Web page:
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4.7 out of 5 stars  See all reviews (53 customer reviews)

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Audio CD, 2001 --  

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The Word + We Walk This Road + Lickety Split
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  • We Walk This Road $9.52
  • Lickety Split $10.00

Product Details

  • Audio CD (July 31, 2001)
  • Number of Discs: 1
  • Label: Rope a Dope
  • ASIN: B00005M98F
  • Average Customer Review: 4.7 out of 5 stars  See all reviews (53 customer reviews)
  • Amazon Best Sellers Rank: #130,929 in Music (See Top 100 in Music)

1. Joyful Sounds
2. Call Him By His Name
3. Blood On That Rock
4. Without God
5. Waiting On My Wings
6. At The Cross
7. I'll Fly Away
8. I Shall Not Be Moved
9. Keep Your Lamp Trimmed & Burning
10. Untitled
11. Joyful Sounds Reprise

Editorial Reviews

Sweet surrender's always been the subtext of gospel music, but the velvet punch of this superstar jam band will knock out secular audiences as well. The Word features John Medeski of Medeski, Martin and Wood and youngblood trio the North Mississippi Allstars, but its star is Robert Randolph, a 23-year-old from New Jersey who is the new god of pedal-steel guitar. Randolph earned his chops in the Pentecostal church, performing the so-called "Sacred Steel" music well documented by the Arhoolie label (see Sacred Steel, Vol. 2 for a sample). He plays like an amalgamation of Duane Allman, Jimi Hendrix, Jeff Beck, John Coltrane, Buddy Emmons, Bo Diddley, and Mahalia Jackson. In short, he's brilliant, so full of rock & roll energy, improvisational fire, and sonic acrobatics that the other great musicians on this disc mostly stay out of his way. Randolph has a seemingly divine gift for on-the-fly harmony as he splits the difference between Sunday tent meetings and Saturday juke crawls on "Keep Your Lamp Trimmed & Burning." In the Allman Brothers-style jams, Randolph plays both Dickey Betts and Duane to Medeski's organ, handling sweet, clean scales and rich, mellow slide slurs. But his vocabulary extends well beyond American-roots music. "Blood on That Rock" ends in a free-improv meltdown, and elsewhere his snaky lines sound like Middle Eastern holy singing. All of which makes The Word worth heeding. --Ted Drozdowski

Customer Reviews

Most Helpful Customer Reviews
29 of 30 people found the following review helpful
5.0 out of 5 stars NO WORDS REQUIRED August 13, 2001
Format:Audio CD
The WORD is an all instrumental cd of some of the most inspirational gospel music these ears have ever heard. The band was put together by Luther Dickinson of the good young blues band the North Mississippi Allstars, and John Medeski from the cutting edge jazz group Medeski, Martin, and Wood. These two also recruited the services of pedal steel guitar player elite Robert Randolph. When I first listened to this cd, I thought it was Luther Dickinson who was doing the primary guitar leads here. But I recently saw this band play on a late night television show, and as it turned out, all these great guitar sounds were coming from the pedal steel guitar of Randolph. This kid is incredible! What a find this guy was. In reading the liner notes to this album, it sounded like it was divine intervention how Randolph's and Luther Dickinson's paths even crossed. This guy had never even performed "live" outside his pentecostal church before joining up with this band. It's a great story in itself, and after hearing this cd, I can see where they think there might me a little extra something going on here. The first song off the album JOYFUL SOUNDS is a real grabber that, if it don't make ya wanna get up, clap your hands and dance, you might want to check yourself for a pulse. This is the same song I saw them perform on television. Randolph's playing here sounds much like the early Eat A Peach era Allman Brothers guitar sound. And it's that good too. Another standout track on this is WITHOUT GOD, which offers up some incredibly fast steel guitar playing, complimented by some very tasty Luther Dickinson guitar work. This tune is fantastic. It's 6:48 of pure gospel music that you wish would never end. Not to be overlooked in this mix is the keyboard work of John Medeski. Read more ›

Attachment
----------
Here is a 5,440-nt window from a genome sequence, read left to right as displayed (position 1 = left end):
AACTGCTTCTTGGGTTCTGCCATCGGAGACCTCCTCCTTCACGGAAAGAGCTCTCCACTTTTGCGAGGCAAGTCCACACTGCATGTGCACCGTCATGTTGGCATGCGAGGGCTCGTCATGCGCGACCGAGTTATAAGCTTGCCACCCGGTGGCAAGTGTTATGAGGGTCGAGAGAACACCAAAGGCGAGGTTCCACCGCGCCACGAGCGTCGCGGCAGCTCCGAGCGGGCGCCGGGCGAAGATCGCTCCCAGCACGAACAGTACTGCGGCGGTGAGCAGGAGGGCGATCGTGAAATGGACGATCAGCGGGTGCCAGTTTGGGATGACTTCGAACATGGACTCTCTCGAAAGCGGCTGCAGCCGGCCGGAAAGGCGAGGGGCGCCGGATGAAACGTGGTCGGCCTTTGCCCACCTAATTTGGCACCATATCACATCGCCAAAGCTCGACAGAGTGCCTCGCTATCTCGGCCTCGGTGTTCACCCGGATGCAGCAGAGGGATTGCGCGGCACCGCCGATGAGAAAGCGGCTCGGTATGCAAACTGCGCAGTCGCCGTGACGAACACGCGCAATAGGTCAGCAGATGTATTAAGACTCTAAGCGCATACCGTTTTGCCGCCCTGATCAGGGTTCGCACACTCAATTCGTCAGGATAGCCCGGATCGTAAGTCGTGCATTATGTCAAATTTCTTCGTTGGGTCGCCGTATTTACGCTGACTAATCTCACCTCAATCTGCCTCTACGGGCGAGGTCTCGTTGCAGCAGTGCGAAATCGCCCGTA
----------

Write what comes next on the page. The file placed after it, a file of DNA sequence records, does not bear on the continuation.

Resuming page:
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11 of 11 people found the following review helpful
5.0 out of 5 stars The word about The Word August 28, 2001
Format:Audio CD
Both the name of the album and the name of the band, The Word is some of the most impressive instrumental blues I've ever heard. The brainchild of North Mississippi Allstars guitarist Luther Dickinson and keyboardist (read: unbelievble B3 chops) John Medeski (of Medeski, Martin & Wood fame), coupled with a hand-of-fate collaboration with the heretofore unknown pedal steel wizard Robert Randolph, this album is being billed as a Gospel record, but don't let the appellation fool you. Anyone raised in a church going family is likely to recognize a few of the tunes on the record, but their interpretation is like nothing you've ever heard. Nonetheless, the album is likely to move you. It is raw and it is beautiful; it is jubilant and it is soulful. It is blues that will make you shout for joy and it is instrumental music that will make your heart sing. Robert Randolph is already being hailed as the next-big thing in blues (an expectation he most likely resents) and his unbelievable pedal steel guitar work belies his 22 years. If you want something a little different, something that will reach down into your soul and pull out a feeling, pick up The Word and let yourself be moved.
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17 of 19 people found the following review helpful
5.0 out of 5 stars Hear The Word! August 2, 2001
Format:Audio CD